A High Altitude Walk
Rakcham is a beautiful hamlet situated @10,000 feet altitude in the Sangla Valley of Kinnaur. One has to take a deviation in Karcham and drive on rugged roads to reach this place. The village is surrounded by the high mountains of the Dhauladhar Range. The river Baspa meanders along the serene charm of valley with its green meadows , and the simplicity of the locals will remain in your heart.The village is touted as a ‘modern village’, as it has its own post office. Parcels sent by international couriers reach this place finally through the trusty old P.O.
Wherever you go in Rakcham, you can hear the sound of the river Baspa, which flows along the main road. There is a new iron bridge constructed across the river. It is festooned with Buddhist prayer flags, for good luck. There are many delightful walks to take in Rakcham- you can walk to the woods and go further to the Glacier Point. There are many glaciers along the mountainside, feeding the river. One can also walk 10K along the Baspa to reach the last village on the road,Chitkul , at a height of 11,300feet, ,at the Tibet border.
We started from our hotel in Rakcham after breakfast at 8 in the morning for the walk to Chitku. We should have started much earlier which we realized later. The road was a dusty mud road full of potholes, along the river Baspa. Since spring had not yet arrived in this part of the world, there were heaps of snow lying alongside the road in many places. As we walked further , a little calf started following us. He would not go back whatever we did. After about half a kilometer further, his owner met us with a load of firewood, and the calf followed her back home. Pravar and Gouri, who had recently run the Bombay Marathon, started running from there, and Ananya joined them.
The road had a gentle gradient, but my speed of walking was much reduced because of the high altitude. The sound from the river became suddenly stronger at some points. This happened wherever there were huge rocks on the other side of the road. These rocks, which had been cut to make the road, usually had curved surfaces. The convex surface acted as a convex mirror and focused the sound waves from the river, at a point on the road. Whenever we crossed such a focal point, the pleasing sound of the river became a deafening roar.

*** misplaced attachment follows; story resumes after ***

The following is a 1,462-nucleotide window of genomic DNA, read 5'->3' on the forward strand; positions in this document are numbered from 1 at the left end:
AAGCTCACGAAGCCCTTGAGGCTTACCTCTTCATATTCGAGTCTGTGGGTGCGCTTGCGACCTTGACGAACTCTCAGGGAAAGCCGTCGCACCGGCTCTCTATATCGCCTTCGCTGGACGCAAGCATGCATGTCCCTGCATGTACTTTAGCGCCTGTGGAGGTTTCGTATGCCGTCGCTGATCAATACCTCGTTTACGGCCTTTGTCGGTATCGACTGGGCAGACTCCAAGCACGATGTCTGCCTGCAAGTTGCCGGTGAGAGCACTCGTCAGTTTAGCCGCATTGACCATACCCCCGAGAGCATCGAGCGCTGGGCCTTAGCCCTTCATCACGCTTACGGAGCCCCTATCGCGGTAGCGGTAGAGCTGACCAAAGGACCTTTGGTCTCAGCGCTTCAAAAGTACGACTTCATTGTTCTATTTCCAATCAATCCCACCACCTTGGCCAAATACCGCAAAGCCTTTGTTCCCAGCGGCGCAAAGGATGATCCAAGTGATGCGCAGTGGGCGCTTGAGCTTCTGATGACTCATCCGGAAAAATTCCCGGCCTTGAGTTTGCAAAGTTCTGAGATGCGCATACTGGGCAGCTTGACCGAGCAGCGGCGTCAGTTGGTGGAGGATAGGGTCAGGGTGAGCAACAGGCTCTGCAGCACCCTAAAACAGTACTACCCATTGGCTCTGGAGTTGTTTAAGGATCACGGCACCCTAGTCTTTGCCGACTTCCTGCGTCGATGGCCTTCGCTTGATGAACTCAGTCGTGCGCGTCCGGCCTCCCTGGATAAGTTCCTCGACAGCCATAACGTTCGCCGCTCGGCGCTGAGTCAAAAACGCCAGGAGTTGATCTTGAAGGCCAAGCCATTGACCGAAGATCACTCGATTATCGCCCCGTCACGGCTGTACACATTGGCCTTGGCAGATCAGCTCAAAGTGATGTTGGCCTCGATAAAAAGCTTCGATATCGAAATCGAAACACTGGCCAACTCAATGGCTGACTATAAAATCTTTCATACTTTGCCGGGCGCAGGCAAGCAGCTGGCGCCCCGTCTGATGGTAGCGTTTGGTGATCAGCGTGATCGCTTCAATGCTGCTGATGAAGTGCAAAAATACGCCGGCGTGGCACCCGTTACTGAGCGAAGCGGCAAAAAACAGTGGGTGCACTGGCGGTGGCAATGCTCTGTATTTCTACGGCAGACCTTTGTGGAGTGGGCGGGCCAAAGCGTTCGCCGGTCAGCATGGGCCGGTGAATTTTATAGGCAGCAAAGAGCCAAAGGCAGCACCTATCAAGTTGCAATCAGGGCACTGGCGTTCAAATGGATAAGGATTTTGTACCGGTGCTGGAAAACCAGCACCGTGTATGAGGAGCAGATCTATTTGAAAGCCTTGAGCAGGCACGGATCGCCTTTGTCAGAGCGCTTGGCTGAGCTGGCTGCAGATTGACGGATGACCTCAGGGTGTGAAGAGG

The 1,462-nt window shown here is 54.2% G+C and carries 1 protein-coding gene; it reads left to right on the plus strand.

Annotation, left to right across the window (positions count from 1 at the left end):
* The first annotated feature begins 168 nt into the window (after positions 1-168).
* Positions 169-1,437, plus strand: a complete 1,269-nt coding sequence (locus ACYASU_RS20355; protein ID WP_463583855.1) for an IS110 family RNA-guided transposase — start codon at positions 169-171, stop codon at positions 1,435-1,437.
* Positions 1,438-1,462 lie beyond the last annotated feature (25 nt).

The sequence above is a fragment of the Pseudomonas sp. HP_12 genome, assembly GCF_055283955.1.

Butterflies darted among the wildflowers, and birds were basking in the sun. The streams coming down from the mountains were still frozen. There were stands of the beautiful Deodar and Himalayan Pine trees. There was not a soul but us on the road, for most part. The silence was a contrast to other places in the Himalayas, where there are usually milling crowds and ponies carrying tourists. After walking for two hours, I came across a military check-point manned by ITBP. The sentry had a cursory look at my identity card and started to chat. Staying on that lonely road makes them hunger for some company. After a rest of 15 minutes, and a chat ranging from the election results to travelling in India, I bade the sentry farewell and was on my way.
Now I was walking above the tree line, and there was not a bush or tree for shade. The sun was beating down and the surrounding snow covered mountains were reflecting UVrays, making the last stretch very uncomfortable. I could see harvested barley fields with boundaries of big round stones , in the valley. I was nearing human habitation. Suddenly, after a bend, there was a bridge across a stream. After crossing the bridge, the gradient in the road became noticeably more. I was thankful to see the slate roofs of Chitkul after a while. I had reached the last village in India!